Author’s Note: I wrote the following entry in my journal on March 15, 1996 after walking across the lake on the bare ice. This may be the longest piece I have posted here. I hope the length does not discourage anyone. Though it needs some editing, I have decided to post the piece just as I wrote it back then.
Finally, this: I really miss you Grandfather. All of this—and so much more—is for you.
Backward but Still Walking
Why are the lights flexing brightest behind us those marking tragedies? What cruel and certain sovereignty, what fuel, what necessity holds our memory against misfortune for a lifetime, but sets free the joke that doubled us over only a week ago?
Walking today’s frozen lake, my thoughts turned back on me once again, grim lights come calling, the trainman’s lamp waving at the point on the line where the cars of the train leapt off track and plunged down a ravine. I thought about my grandfather and how he lived his final days in silent defeat, most of his loved ones having near the end sprinted to reach death before him. His wife. His child. A brother who, heartbroken because his grown children disapproved of his new love, shoved a hose from the exhaust into his car window and idled out of this existence while sitting still.
Even before that his mind began to fail him, his thoughts sinking like hapless beasts into a kind of quicksand from which they but occasionally dragged themselves free. And he had become so frail. I sometimes got him out of the house and brought him out to the lake to fish from the dock. It would not take much to convince me that taking him fishing in those fading days was the best thing I have done in my life so far. He loved fishing. On those days when I promised to take him fishing, Grandmother told me that he often rose from bed before five in the morning, dressed, ate breakfast, gathered his rod and gear, and then sat in his chair on the front porch patiently waiting for my arrival. Sometimes he sat there for three or four hours. “George!” she carped at him, leaning out the door, “What are you doing out there? Mitch said he would pick you up at nine!” He just grinned at her, his small, furry dog wagging furious approval at his feet. Nothing but happy critters flailing atop the quicksand.
Out on the lake, backward but still walking, I glanced to my dock, now distant and stilted through a foot-and-a-half of ice, drifts of snow dragged overtop it. For some reason that silly song started up inside me...“Raindrops keep falling on my head...just like the guy whose feet are too big for his bed...nothing seems to fit.” I continued shuffling backward, thinking about what Voltaire said: “Anything too stupid to be said is sung.” And I remembered clutching my wobbly old grandfather the last time I guided him onto that dock, his dog playfully nipping at his slip-on shoes, as she often did when he ambled about. I thought about how he kept a shoehorn atop the night stand beside his bed, how he and grandmother slept in separate beds with three foot between them. How, before the doctor made us take away his truck, he tended to nose the vehicle off the road in whatever direction he was looking.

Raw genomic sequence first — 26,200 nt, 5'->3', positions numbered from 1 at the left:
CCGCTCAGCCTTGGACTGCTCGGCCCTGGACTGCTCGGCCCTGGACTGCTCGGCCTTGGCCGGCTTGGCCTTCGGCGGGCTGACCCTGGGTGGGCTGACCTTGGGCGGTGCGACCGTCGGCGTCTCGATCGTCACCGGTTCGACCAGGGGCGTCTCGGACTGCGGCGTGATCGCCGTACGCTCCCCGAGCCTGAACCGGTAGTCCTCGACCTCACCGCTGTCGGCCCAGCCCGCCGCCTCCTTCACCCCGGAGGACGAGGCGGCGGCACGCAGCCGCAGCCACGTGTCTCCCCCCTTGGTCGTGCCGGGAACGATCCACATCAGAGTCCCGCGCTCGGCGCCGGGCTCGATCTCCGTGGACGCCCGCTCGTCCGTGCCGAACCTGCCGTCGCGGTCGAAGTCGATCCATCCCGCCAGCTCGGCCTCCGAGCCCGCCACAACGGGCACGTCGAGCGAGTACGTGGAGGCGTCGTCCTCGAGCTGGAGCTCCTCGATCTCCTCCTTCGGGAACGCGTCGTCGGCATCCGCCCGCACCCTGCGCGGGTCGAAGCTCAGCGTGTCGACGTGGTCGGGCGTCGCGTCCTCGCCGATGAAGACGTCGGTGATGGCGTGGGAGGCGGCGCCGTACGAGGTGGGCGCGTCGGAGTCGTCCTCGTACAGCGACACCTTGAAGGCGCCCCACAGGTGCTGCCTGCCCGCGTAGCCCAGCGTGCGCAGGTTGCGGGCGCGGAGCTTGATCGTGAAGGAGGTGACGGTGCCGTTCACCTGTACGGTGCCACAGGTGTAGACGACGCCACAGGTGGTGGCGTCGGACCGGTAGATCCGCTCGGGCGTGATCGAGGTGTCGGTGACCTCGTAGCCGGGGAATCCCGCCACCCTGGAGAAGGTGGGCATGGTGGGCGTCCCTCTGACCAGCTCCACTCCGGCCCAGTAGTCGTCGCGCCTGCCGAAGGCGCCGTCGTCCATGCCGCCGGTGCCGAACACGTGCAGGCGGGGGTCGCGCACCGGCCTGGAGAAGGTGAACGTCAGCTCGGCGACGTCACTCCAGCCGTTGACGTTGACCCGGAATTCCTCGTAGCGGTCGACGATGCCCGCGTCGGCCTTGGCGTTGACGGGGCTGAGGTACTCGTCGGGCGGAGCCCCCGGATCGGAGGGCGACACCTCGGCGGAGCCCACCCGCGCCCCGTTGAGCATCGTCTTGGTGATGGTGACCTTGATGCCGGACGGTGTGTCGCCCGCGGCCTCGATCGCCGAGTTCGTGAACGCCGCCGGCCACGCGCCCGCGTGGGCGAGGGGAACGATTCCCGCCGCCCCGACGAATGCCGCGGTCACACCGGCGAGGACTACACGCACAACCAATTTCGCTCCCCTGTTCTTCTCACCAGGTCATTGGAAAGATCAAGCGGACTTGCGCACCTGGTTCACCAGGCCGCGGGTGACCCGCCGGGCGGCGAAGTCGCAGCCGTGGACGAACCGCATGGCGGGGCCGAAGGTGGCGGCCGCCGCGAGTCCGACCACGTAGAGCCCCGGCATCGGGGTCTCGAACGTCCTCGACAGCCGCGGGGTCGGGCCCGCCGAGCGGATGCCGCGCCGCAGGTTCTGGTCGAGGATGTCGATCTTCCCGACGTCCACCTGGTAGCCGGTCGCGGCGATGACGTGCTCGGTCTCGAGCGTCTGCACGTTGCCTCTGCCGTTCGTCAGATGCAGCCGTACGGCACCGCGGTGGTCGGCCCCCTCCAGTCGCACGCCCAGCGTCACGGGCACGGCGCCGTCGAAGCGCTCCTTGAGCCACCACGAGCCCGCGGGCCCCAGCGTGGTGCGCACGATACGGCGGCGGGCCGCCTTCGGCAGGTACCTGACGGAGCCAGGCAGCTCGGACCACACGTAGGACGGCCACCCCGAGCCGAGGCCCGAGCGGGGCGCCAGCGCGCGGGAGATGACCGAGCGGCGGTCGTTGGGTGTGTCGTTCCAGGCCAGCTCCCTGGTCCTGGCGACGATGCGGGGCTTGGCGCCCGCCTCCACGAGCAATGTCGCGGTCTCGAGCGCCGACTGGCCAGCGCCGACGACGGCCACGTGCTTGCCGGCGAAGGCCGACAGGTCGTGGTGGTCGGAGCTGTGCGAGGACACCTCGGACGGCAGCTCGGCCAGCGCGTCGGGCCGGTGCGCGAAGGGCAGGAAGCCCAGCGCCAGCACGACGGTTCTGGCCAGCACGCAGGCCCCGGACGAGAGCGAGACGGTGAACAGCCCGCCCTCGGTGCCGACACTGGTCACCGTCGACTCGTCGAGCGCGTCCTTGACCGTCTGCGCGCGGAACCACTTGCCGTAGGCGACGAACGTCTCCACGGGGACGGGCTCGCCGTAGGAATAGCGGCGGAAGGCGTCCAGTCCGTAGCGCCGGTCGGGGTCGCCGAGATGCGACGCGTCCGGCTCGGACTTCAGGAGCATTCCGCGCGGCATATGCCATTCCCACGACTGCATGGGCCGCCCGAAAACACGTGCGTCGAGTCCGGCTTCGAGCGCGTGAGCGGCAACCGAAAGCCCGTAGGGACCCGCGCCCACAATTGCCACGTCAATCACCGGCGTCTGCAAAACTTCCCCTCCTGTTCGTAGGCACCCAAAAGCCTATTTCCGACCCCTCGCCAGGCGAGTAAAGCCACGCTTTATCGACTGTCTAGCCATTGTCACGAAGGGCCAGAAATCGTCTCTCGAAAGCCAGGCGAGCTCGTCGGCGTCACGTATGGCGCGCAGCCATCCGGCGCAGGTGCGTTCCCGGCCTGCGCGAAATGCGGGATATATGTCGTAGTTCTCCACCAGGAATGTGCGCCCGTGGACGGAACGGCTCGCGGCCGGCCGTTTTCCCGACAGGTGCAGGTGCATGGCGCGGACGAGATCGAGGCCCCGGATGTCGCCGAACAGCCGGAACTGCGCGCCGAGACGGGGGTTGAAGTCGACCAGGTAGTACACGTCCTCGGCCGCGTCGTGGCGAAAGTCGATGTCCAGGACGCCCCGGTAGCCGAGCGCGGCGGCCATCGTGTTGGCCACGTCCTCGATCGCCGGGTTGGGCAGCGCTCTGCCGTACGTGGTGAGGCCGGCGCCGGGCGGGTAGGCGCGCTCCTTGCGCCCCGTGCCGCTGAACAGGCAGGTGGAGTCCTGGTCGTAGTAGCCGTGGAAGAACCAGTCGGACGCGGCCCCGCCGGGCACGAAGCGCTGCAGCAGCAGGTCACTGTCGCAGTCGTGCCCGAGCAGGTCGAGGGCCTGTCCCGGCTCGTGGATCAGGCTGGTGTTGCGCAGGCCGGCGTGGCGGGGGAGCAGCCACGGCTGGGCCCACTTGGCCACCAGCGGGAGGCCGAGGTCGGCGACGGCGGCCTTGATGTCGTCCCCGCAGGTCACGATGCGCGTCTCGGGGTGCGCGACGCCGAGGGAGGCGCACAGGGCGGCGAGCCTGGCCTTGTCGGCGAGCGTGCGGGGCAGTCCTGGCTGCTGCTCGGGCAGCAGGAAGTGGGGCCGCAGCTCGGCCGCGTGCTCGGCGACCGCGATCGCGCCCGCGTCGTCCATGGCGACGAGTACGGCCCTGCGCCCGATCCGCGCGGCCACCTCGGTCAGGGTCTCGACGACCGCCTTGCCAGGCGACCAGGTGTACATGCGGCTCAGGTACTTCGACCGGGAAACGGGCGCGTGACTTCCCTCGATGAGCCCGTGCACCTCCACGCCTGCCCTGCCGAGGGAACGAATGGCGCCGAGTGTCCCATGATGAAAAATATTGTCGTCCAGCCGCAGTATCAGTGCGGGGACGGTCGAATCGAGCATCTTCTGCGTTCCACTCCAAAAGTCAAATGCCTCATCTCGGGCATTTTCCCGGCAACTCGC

I didn’t really do any fishing myself the last time out with him. Once I had plunked him down in chair, I fixed him up with gear and pitched the hook out into the lake just a few feet off the end of the planks. The late spring sun stood right overtop us. And the perch happened to be voracious that day. He must have caught thirty of them. One after another, he reeled them in, flopped them onto the dock at my feet so I could remove them from his line. “Take that thing off,” he would say to me. His dog, meanwhile, bounced all over the place, plowed into me every time I knelt to bait his hook with another nightcrawler.
Forward, but no longer walking, I listened as a crack advanced from one shore of the lake to the other. During especially harsh winters, the ice here might reach a depth of two feet. Stories of pressure ridges aside, lake ice, though inconsistent and brittle, has fantastic structural strength, easily capable of holding a runt like me once it reaches a few inches in depth. Inch for inch in depth, I was told it will support more weight than concrete. I have been told by someone else that you could safely run a freight train over a lake frozen over with only six inches of ice. I am somewhat suspicious of the last claim, but I know for a fact that as water freezes, the molecular structure alters dramatically, creating durable tetrahedrally coordinated lattices and hexagonal crystals of uncanny strength. The density of ice is actually less than the water from which it formed because in freezing the hydrogen bonding increases, forcing the molecules to clasp more of their neighbors and align—this rigid alignment actually frees up a little space between them on some sides.
Grandfather was the first grown man I ever heard utter the word “fuck.” My father did not swear. I never once heard my father say that word—maybe another symptom of his seeming lack of most normal human passion. We were bouncing high across the Big Belt Mountains in my Father’s old pickup when my grandfather, pointing to a fence crossing an incline beside us, said: “Someone got one of those fuckin’ coyotes.” I might have been six at that time. And I looked over to see a coyote’s carcass draped over the strands of the barbed-wire like a tattered stole.
I recall those moments in time as vividly as I recall any others of import. Until then, I had foolishly imagined “fuck” a word invented and used by the older boys in our town. They swung that word around as if it were a club or knife—something meant to inflict damage or startle. And after hearing my grandfather say it, I glanced over at my Father to gauge his reaction. I saw none. A kind of taboo lifted just then. I understand that words are just words. We inject them with false and imagined meanings as is our wont.
The summer before my freshman year of high school, Grandfather drove me and my oldest sister down to the southeastern corner of Montana. He wanted to show us the highways he helped to construct in the last years of his career as a heavy-equipment operator. I suspect a certain pride filled him as we sailed over the macadam ribbons of his making, much the same as the one I feel entering a well-lighted building I have helped wire. I captured a horny toad in some badlands near where the Battle of Little Bighorn cost Custer his life. From out the window of our room in Hardin, late at night, I watched a couple of drunken locals fist-fight in the street, both men too drunk to inflict any serious damage.
But by the end of his days, Grandfather could hardly fling his bait off the dock. The transition from constructing the wide interstate highways that feed goods and people to a prospering nation to a weak old man who requires his grandson to take him fishing is not an easy one. But Grandfather really came alive as I drove him through the wide valley we call home, pointing out new homes, game animals when he saw them. He took in everything. “There’s the Merritt place,” he’d say every time we drove past one of the ranches near Lake Helena. “I knew that old Merritt. Quite a bird, that man.”